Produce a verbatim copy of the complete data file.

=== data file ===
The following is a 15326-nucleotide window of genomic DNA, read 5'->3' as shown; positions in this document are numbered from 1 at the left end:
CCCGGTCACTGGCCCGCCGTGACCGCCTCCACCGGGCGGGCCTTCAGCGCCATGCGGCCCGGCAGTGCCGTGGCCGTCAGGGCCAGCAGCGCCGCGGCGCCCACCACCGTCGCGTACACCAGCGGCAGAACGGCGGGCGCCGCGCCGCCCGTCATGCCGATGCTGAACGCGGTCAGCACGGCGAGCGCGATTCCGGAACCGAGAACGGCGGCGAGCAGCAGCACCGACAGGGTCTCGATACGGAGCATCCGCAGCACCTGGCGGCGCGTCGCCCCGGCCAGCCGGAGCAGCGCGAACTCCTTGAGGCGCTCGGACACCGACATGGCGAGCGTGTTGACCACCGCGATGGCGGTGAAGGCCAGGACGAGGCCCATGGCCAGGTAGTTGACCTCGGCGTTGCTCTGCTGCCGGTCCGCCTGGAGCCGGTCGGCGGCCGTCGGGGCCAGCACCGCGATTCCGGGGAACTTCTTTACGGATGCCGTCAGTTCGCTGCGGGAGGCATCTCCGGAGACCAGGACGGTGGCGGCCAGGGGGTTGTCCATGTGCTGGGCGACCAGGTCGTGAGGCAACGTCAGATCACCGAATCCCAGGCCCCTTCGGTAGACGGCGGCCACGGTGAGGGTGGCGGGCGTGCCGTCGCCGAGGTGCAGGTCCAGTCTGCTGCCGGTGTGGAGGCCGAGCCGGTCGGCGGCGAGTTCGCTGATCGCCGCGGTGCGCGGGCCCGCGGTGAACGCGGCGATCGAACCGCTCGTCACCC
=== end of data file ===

The following is a 15326-nucleotide window of genomic DNA, read 5'->3' as shown; positions in this document are numbered from 1 at the left end:
CCCGGTCACTGGCCCGCCGTGACCGCCTCCACCGGGCGGGCCTTCAGCGCCATGCGGCCCGGCAGTGCCGTGGCCGTCAGGGCCAGCAGCGCCGCGGCGCCCACCACCGTCGCGTACACCAGCGGCAGAACGGCGGGCGCCGCGCCGCCCGTCATGCCGATGCTGAACGCGGTCAGCACGGCGAGCGCGATTCCGGAACCGAGAACGGCGGCGAGCAGCAGCACCGACAGGGTCTCGATACGGAGCATCCGCAGCACCTGGCGGCGCGTCGCCCCGGCCAGCCGGAGCAGCGCGAACTCCTTGAGGCGCTCGGACACCGACATGGCGAGCGTGTTGACCACCGCGATGGCGGTGAAGGCCAGGACGAGGCCCATGGCCAGGTAGTTGACCTCGGCGTTGCTCTGCTGCCGGTCCGCCTGGAGCCGGTCGGCGGCCGTCGGGGCCAGCACCGCGATTCCGGGGAACTTCTTTACGGATGCCGTCAGTTCGCTGCGGGAGGCATCTCCGGAGACCAGGACGGTGGCGGCCAGGGGGTTGTCCATGTGCTGGGCGACCAGGTCGTGAGGCAACGTCAGATCACCGAATCCCAGGCCCCTTCGGTAGACGGCGGCCACGGTGAGGGTGGCGGGCGTGCCGTCGCCGAGGTGCAGGTCCAGTCTGCTGCCGGTGTGGAGGCCGAGCCGGTCGGCGGCGAGTTCGCTGATCGCCGCGGTGCGCGGGCCCGCGGTGAACGCGGCGATCGAACCGCTCGTCACCC